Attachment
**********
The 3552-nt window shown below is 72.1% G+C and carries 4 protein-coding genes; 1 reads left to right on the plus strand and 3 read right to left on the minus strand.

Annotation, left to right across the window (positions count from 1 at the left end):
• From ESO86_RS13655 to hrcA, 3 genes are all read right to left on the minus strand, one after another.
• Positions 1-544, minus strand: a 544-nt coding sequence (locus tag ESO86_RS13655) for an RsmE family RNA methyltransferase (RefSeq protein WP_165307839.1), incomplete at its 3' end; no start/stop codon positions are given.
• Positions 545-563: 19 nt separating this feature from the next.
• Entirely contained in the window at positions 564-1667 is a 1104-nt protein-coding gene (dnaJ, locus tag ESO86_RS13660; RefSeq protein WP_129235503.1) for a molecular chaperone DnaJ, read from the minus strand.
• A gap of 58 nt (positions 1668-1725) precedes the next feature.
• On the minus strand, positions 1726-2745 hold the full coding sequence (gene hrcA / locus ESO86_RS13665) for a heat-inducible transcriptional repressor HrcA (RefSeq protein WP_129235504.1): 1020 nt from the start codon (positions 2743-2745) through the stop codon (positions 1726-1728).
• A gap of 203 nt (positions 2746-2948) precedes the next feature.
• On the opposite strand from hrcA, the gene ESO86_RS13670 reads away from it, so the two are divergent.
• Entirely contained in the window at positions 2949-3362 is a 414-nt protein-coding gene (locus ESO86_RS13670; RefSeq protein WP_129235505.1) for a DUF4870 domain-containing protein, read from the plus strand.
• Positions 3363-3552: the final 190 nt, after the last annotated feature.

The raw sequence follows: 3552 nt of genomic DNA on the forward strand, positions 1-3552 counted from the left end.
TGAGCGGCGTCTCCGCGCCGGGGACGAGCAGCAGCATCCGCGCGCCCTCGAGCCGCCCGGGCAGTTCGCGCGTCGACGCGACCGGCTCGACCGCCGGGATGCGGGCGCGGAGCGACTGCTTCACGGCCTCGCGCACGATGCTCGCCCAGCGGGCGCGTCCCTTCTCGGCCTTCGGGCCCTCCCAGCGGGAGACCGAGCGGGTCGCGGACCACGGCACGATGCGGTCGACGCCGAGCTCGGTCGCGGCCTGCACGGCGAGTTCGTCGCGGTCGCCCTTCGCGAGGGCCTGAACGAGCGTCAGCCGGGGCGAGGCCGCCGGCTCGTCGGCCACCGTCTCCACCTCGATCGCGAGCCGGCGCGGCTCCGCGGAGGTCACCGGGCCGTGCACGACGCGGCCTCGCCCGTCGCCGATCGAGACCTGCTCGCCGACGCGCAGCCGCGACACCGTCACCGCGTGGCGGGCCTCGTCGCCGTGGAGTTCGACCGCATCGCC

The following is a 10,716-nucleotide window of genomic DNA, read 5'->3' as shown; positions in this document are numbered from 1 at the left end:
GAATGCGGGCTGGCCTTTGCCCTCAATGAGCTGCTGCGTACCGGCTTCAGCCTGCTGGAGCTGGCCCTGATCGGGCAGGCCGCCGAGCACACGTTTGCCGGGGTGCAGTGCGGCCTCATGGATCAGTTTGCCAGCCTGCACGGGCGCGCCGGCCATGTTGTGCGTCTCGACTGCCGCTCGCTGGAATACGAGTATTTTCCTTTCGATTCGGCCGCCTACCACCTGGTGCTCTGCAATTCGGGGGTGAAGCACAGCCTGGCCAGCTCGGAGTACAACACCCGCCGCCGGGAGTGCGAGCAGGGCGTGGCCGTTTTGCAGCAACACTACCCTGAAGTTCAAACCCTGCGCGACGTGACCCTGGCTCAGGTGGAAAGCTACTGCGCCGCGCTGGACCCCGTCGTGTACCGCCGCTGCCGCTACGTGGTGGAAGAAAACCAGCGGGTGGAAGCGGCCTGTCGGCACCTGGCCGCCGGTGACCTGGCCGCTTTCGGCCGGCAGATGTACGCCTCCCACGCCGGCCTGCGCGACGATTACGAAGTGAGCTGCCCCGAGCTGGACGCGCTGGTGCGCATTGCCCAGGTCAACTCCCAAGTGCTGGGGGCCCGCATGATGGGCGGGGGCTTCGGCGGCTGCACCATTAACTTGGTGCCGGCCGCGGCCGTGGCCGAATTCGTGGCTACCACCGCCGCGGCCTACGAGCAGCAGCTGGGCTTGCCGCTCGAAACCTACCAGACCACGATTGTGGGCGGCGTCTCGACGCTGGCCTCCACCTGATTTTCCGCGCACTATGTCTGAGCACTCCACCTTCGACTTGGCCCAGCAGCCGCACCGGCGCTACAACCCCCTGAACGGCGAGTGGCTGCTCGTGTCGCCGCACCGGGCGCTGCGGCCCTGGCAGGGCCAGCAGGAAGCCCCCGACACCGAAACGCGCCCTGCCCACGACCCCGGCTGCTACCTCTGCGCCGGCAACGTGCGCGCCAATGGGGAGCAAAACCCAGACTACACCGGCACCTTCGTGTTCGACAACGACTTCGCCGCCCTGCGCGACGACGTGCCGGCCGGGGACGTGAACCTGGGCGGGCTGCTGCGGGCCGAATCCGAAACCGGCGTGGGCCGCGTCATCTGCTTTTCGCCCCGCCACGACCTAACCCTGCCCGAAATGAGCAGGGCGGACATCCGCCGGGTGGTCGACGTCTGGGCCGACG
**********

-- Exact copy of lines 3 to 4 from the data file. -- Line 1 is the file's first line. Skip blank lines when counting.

• From ESO86_RS13655 to hrcA, 3 genes are all read right to left on the minus strand, one after another.
• Positions 1-544, minus strand: a 544-nt coding sequence (locus tag ESO86_RS13655) for an RsmE family RNA methyltransferase (RefSeq protein WP_165307839.1), incomplete at its 3' end; no start/stop codon positions are given.